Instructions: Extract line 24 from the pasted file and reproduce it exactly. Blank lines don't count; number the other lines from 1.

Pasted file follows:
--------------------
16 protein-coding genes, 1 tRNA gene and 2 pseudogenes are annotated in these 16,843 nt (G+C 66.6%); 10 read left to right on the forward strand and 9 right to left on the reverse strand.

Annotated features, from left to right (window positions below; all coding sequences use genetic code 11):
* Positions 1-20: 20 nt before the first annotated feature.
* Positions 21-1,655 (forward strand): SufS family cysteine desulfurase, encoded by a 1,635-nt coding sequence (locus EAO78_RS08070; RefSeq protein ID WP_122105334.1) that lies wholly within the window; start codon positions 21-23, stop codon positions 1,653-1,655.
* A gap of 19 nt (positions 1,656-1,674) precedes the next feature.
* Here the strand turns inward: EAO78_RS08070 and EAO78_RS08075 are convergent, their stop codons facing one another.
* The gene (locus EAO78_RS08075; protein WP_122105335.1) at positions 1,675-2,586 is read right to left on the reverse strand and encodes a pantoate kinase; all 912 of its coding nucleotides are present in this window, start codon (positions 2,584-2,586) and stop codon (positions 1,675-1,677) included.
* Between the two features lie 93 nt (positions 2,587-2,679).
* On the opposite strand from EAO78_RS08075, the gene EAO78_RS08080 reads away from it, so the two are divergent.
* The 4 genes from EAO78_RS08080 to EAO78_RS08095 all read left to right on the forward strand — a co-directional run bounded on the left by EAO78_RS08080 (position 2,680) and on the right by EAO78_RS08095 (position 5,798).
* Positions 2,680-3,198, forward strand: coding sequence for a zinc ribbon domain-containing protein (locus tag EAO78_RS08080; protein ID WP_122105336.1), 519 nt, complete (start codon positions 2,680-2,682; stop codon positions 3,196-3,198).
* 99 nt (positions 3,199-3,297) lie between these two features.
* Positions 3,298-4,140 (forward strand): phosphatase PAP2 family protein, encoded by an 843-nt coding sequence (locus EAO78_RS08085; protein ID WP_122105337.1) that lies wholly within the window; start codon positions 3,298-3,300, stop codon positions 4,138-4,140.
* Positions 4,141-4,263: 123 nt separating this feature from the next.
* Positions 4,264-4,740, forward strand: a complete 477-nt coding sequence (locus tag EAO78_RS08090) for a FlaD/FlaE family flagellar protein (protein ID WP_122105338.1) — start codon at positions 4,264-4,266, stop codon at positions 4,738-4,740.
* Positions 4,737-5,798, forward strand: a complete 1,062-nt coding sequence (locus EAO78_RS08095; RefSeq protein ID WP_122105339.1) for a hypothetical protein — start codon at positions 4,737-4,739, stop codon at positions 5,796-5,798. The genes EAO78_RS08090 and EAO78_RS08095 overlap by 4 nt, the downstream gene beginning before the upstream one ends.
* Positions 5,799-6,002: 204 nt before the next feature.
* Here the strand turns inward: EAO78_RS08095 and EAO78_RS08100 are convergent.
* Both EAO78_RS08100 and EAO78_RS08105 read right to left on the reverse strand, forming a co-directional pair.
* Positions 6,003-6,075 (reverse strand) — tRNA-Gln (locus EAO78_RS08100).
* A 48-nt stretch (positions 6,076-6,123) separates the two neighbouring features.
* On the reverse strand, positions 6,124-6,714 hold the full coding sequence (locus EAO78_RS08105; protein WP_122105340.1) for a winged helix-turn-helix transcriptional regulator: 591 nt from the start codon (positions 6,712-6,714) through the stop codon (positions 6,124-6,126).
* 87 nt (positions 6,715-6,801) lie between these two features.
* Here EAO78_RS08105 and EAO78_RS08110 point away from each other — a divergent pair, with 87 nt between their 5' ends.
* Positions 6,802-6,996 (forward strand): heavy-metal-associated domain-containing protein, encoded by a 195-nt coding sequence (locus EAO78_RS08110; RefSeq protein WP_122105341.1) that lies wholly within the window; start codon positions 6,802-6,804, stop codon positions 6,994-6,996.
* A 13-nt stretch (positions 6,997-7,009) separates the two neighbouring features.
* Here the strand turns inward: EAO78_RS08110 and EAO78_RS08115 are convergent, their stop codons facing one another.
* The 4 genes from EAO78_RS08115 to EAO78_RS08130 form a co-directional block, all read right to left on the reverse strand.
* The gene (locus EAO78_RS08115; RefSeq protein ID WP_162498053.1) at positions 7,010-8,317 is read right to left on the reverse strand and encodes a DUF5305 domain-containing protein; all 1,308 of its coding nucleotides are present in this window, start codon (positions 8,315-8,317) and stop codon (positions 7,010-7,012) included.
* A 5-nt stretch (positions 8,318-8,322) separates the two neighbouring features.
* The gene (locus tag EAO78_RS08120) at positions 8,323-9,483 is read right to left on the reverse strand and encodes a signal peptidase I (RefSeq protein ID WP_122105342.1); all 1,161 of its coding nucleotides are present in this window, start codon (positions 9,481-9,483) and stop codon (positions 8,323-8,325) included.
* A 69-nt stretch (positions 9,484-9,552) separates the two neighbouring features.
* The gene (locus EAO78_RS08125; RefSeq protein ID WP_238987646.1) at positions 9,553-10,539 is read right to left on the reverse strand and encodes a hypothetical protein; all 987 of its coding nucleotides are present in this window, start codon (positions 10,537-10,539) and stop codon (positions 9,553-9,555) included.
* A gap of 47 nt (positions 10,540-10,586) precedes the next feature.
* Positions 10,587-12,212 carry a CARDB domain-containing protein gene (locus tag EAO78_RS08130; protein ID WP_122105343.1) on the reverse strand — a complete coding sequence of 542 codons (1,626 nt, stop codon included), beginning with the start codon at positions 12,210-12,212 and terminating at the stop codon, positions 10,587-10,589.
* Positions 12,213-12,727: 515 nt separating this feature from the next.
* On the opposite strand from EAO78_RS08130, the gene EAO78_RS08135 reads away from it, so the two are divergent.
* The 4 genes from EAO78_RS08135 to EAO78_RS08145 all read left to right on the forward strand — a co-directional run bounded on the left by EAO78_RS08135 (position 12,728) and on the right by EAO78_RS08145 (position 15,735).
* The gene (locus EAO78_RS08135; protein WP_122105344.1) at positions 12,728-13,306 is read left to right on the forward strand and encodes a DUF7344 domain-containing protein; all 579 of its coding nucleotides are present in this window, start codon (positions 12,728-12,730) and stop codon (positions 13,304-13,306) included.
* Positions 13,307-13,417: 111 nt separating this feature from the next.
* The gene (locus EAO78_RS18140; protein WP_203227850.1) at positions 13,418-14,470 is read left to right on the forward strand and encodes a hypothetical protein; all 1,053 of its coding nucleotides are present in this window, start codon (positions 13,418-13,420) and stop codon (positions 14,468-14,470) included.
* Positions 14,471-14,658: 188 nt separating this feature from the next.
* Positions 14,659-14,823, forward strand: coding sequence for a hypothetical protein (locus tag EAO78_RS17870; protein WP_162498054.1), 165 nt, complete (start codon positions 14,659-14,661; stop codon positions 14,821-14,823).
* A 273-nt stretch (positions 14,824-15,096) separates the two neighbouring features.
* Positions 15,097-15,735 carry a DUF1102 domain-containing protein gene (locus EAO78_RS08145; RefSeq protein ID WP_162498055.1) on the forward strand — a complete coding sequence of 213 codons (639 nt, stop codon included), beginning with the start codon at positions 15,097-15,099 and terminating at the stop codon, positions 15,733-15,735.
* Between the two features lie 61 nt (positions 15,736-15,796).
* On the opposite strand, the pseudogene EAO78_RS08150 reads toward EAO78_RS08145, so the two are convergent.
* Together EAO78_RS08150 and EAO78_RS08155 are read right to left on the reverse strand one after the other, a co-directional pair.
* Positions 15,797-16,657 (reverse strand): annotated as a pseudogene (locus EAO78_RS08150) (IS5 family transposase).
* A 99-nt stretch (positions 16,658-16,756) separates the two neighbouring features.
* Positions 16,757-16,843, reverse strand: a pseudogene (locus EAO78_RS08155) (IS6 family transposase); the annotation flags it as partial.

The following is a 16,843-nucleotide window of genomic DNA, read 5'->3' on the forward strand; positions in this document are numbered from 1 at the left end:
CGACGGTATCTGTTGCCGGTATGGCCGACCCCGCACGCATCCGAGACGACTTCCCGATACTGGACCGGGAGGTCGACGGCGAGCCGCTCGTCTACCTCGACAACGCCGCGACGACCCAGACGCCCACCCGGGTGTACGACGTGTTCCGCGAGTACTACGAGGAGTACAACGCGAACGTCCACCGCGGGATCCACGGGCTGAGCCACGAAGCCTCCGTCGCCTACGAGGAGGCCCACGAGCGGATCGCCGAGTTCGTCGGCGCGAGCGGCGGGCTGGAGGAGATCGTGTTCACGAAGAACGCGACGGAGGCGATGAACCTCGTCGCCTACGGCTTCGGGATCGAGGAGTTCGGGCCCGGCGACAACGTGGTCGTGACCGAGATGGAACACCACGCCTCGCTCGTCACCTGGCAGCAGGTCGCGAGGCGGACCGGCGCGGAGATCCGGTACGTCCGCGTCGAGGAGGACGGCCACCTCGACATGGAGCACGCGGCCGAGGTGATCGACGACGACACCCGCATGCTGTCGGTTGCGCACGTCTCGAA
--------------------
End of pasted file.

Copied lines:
* Here EAO78_RS08105 and EAO78_RS08110 point away from each other — a divergent pair, with 87 nt between their 5' ends.